As I mentioned at the top, Tempered Storm is only available at Goose Island’s two Chicago brewpub locations on Clybourn in Lincoln Park and on Clark in Wrigleyville, and there only at select times. Why, you ask, would I pick such an obscure offering from a brewer as ubiquitous as Goose Island? Because I wanted to, and because I wanted you to suffer. And to get off your ass and over to the Goose Island brewpub instead of John Barleycorn or whatever other Hange-Uppe/Beaumont’s warmup bar you usually frequent.

I visited the Goose Island on Clybourn, and let me tell you — they’ve got something going. The Clybourn site is the original brewpub that opened in 1988, and of the two, and it surpasses the Wrigleyville location not only in age but in quality of food and of clientele (if that sounds elitist, you’ve clearly never been to Wrigleyville). The first thing you’ll notice as you walk through the door is the unmistakable bready, yeasty, boozy smell of beer cookin’ (whether it’s natural or pumped through the ventilation I neither know nor care), and the second is the almost implausibly cozy atmosphere, which is all dark wood, soft lighting, and old-timey beer paraphernalia. The third thing you’ll notice is the beer menu, which included many beers only available on-site as well as the usual Goose Island staples, and the fourth is the food menu, which ups the ante on standard pub/comfort food in a big way (try the PEI mussels). The last thing you’ll notice is how friendly and knowledgeable the staff are (thanks, awesome waitress whose name I can’t remember!), and this last item is arguably the most important. The staff know the menu like the back of their hand and aren’t afraid to offer suggestions and samples. That’s five reasons to stop by, and I’m confident that you’ll find a few more if you make the trip yourself. The only setback is price (about $6 per beer), but it sure beats paying $8 for a shot of Fireball.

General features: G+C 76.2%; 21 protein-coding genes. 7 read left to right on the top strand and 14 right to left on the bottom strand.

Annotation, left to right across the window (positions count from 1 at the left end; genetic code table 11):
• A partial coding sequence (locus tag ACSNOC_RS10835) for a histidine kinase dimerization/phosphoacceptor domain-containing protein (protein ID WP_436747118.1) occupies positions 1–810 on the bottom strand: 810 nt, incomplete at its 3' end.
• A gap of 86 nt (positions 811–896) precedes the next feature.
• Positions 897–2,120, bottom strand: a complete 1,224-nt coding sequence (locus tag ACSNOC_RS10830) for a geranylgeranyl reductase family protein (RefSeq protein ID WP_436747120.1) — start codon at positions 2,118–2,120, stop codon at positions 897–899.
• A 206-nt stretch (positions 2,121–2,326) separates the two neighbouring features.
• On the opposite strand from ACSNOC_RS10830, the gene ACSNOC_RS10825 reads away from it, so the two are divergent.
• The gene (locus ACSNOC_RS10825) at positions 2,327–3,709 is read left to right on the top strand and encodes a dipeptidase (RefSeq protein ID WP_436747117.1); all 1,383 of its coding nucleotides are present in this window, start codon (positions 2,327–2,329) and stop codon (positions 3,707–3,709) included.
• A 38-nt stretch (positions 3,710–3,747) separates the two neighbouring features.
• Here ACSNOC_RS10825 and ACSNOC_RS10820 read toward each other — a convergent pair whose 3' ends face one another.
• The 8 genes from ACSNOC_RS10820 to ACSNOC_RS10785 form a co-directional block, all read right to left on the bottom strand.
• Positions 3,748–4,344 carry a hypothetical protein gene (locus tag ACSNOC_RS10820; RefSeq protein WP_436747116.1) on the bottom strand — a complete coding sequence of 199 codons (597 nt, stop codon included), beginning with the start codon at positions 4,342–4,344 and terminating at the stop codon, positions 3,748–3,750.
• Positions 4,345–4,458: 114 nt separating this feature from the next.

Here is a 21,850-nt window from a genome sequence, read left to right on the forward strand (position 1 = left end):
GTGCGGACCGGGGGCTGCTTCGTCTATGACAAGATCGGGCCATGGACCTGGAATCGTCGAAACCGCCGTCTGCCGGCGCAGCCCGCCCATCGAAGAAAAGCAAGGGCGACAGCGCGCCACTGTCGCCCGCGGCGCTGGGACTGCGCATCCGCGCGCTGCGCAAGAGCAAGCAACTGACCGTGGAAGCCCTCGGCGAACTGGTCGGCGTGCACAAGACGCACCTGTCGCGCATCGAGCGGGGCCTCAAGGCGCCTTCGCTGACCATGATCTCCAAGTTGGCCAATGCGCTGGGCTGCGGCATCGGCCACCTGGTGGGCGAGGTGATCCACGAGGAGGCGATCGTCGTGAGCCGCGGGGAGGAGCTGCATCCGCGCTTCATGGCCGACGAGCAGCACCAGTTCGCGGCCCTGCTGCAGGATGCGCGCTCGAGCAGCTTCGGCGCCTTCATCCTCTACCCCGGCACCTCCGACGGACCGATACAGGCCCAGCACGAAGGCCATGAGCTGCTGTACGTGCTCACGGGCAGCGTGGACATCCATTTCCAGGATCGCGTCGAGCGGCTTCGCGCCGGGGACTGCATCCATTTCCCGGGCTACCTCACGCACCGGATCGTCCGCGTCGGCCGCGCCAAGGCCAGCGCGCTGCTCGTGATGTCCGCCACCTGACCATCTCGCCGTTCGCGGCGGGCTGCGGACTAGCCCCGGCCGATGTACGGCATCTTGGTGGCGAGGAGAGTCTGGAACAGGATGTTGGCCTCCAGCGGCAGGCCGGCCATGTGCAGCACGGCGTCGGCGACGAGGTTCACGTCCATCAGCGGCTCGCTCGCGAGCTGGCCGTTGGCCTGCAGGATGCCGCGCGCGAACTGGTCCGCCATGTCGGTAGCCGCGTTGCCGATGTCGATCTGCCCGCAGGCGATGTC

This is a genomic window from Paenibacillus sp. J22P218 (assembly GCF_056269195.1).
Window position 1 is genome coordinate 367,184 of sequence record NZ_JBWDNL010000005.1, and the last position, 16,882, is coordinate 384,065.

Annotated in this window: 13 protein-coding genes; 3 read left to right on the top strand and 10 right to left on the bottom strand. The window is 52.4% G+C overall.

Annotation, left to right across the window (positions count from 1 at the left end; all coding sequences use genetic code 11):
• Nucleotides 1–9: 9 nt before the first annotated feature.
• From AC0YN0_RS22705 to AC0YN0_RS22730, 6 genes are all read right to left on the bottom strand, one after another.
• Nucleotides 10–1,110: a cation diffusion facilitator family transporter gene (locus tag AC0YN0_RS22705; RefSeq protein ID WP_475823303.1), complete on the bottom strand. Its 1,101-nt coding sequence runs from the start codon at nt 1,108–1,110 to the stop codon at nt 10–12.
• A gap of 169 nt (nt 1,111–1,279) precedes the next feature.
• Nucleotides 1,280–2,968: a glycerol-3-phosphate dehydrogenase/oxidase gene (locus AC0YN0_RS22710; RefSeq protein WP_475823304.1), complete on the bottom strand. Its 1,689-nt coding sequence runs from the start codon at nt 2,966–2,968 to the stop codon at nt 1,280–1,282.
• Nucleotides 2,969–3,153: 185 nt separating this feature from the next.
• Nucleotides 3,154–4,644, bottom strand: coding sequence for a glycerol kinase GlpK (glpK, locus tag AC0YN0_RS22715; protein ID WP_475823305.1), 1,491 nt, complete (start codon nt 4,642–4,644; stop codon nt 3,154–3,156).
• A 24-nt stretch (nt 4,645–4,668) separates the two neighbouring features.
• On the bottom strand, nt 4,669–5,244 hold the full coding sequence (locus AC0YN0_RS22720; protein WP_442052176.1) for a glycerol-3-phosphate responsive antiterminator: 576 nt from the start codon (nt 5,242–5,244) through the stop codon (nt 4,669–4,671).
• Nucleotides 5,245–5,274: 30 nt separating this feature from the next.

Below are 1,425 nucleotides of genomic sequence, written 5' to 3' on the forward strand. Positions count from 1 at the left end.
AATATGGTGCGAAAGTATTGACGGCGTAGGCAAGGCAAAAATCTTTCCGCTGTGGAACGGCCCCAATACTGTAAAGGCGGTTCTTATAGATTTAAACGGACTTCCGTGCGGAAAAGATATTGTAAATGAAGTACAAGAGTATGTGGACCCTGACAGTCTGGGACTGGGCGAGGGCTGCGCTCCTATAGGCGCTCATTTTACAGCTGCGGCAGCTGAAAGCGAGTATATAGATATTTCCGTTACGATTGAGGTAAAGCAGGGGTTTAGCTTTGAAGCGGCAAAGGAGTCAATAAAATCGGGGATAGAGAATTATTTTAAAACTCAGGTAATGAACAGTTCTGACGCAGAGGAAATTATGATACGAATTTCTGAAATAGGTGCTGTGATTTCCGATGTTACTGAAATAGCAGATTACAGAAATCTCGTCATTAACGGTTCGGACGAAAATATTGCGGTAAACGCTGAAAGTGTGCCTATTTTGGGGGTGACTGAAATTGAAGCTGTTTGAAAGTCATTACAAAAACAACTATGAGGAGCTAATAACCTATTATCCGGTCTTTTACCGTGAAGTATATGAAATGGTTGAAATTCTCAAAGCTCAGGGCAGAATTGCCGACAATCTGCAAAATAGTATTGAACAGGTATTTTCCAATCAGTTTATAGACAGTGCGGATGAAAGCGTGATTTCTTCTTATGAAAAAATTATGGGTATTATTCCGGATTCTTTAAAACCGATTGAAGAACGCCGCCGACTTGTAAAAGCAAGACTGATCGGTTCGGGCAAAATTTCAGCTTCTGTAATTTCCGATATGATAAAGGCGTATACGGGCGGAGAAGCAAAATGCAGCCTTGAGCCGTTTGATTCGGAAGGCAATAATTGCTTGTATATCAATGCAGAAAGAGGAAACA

What does it taste like?

You know when misinformed college girls say, “Ugh, I just don’t like beer — it tastes like soggy bread water…” Well, I usually take issue with this for two reasons:

1) Most beer tastes nothing like soggy bread water; and
2) Soggy bread water would actually be an improvement on most of the beer I drank in college.

Goose Island’s Tempered Storm, on the other hand, actually does taste somewhat like bread water, though I’ll leave “soggy” out of it.

The beer looks amazing. It’s cask-conditioned and poured from the same cask in which it (secondarily) fermented, which means it’s unfiltered, warmer, and non-forced carbonated (if you want a refresher on cask ales, head on back to my Abbot Ale review). Why should you care? Well, these beers’ unfiltered, cloudy appearance and their often creamy head make cask ales a sight to behold. Tempered Storm, like many other cask ales, seems to “glow from within” and radiates that liquid-gold aura.